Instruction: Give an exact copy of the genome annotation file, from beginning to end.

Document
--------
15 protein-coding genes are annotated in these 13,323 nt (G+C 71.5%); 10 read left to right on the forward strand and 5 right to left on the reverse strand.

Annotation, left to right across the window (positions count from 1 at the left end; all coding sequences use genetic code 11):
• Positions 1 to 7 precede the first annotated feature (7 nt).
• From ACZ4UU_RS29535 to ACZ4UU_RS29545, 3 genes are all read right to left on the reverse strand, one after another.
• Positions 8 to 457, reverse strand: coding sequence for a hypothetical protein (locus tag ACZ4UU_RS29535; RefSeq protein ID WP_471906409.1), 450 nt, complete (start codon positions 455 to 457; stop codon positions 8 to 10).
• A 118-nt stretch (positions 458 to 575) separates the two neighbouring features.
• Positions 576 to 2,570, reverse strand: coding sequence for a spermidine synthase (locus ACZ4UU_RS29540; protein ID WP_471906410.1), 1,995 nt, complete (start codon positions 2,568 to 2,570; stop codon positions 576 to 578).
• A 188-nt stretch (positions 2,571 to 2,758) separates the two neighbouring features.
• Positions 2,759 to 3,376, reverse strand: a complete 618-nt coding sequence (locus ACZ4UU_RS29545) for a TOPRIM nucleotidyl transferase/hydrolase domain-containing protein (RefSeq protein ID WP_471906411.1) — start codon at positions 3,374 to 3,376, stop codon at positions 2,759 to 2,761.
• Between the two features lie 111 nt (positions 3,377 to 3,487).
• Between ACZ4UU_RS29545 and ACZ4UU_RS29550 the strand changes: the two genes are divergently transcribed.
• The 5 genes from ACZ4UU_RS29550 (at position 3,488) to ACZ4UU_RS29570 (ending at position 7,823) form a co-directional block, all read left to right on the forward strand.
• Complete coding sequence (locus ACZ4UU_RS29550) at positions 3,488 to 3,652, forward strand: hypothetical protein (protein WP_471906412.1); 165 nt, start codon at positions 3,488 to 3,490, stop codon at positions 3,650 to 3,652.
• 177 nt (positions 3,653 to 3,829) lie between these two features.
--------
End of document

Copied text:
15 protein-coding genes are annotated in these 13,323 nt (G+C 71.5%); 10 read left to right on the forward strand and 5 right to left on the reverse strand.

Annotation, left to right across the window (positions count from 1 at the left end; all coding sequences use genetic code 11):
• Positions 1 to 7 precede the first annotated feature (7 nt).
• From ACZ4UU_RS29535 to ACZ4UU_RS29545, 3 genes are all read right to left on the reverse strand, one after another.
• Positions 8 to 457, reverse strand: coding sequence for a hypothetical protein (locus tag ACZ4UU_RS29535; RefSeq protein ID WP_471906409.1), 450 nt, complete (start codon positions 455 to 457; stop codon positions 8 to 10).
• A 118-nt stretch (positions 458 to 575) separates the two neighbouring features.
• Positions 576 to 2,570, reverse strand: coding sequence for a spermidine synthase (locus ACZ4UU_RS29540; protein ID WP_471906410.1), 1,995 nt, complete (start codon positions 2,568 to 2,570; stop codon positions 576 to 578).
• A 188-nt stretch (positions 2,571 to 2,758) separates the two neighbouring features.
• Positions 2,759 to 3,376, reverse strand: a complete 618-nt coding sequence (locus ACZ4UU_RS29545) for a TOPRIM nucleotidyl transferase/hydrolase domain-containing protein (RefSeq protein ID WP_471906411.1) — start codon at positions 3,374 to 3,376, stop codon at positions 2,759 to 2,761.
• Between the two features lie 111 nt (positions 3,377 to 3,487).
• Between ACZ4UU_RS29545 and ACZ4UU_RS29550 the strand changes: the two genes are divergently transcribed.
• The 5 genes from ACZ4UU_RS29550 (at position 3,488) to ACZ4UU_RS29570 (ending at position 7,823) form a co-directional block, all read left to right on the forward strand.
• Complete coding sequence (locus ACZ4UU_RS29550) at positions 3,488 to 3,652, forward strand: hypothetical protein (protein WP_471906412.1); 165 nt, start codon at positions 3,488 to 3,490, stop codon at positions 3,650 to 3,652.
• 177 nt (positions 3,653 to 3,829) lie between these two features.